Here’s a public-private partnership that has an interesting sustainability goal – creating computer hardware that is biodegradable.
Facebook has teamed up with Purdue University to create an open innovation challenge for students to design a computer with biodegradable components.
Servers are typically replaced about every four years. This is necessary to maintain fast, reliable equipment. Unfortunately, this results in a lot of waste. Open Compute wants to change this starting with the server chassis. These are typically made of steel, which is recyclable, but even recycling generates waste. What would happen if these chassis could be placed in compost instead?
This project is part of the open source hardware movement which allows inventive minds to collaborate freely without restrictive licensing requirements. The open source movement has been around for decades, but as it expands, innovation will become more sustainable by shedding legal barriers and sharing human capital.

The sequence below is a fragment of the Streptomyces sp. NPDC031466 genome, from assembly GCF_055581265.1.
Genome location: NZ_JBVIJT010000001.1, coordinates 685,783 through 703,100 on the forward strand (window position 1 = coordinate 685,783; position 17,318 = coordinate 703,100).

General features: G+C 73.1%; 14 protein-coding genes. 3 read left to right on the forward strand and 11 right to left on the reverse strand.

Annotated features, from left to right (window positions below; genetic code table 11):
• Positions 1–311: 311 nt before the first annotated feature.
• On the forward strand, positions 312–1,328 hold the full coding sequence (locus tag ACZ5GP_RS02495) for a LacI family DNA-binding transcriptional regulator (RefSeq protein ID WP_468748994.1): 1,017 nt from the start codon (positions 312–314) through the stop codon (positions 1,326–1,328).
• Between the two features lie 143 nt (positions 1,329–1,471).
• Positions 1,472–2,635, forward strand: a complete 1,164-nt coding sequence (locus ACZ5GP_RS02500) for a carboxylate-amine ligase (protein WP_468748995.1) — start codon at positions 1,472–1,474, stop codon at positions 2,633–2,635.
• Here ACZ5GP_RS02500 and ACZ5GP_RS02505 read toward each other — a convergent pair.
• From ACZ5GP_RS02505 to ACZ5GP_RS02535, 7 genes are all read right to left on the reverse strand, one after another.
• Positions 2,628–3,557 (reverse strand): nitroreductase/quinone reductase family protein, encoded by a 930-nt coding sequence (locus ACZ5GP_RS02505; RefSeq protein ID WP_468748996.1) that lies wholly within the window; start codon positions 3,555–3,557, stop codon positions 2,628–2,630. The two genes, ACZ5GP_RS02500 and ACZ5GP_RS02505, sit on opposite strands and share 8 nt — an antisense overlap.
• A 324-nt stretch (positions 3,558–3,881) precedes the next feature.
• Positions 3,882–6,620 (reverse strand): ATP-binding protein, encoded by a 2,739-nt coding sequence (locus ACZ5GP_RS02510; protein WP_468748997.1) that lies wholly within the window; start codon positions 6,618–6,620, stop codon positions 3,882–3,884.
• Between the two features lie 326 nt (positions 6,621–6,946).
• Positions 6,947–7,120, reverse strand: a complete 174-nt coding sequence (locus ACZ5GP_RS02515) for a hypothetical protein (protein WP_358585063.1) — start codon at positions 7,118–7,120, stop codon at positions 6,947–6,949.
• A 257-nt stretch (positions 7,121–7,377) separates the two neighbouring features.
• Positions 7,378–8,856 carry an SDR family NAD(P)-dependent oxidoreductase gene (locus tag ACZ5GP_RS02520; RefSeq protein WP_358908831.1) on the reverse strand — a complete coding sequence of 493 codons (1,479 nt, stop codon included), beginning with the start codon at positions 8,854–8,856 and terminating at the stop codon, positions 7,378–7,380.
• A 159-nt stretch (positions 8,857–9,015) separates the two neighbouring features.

I am considering including a session on utilizing cloud computing as a tool to reduce a company’s carbon footprint for The Conference Board’s Summit on Sustainability, as data centers are notorious energy wasters.
Combining the energy efficiency of shared cloud servers with the waste management benefit of biodegradable hardware demonstrates exactly how valuable innovation collaborations are in advancing sustainable business practices.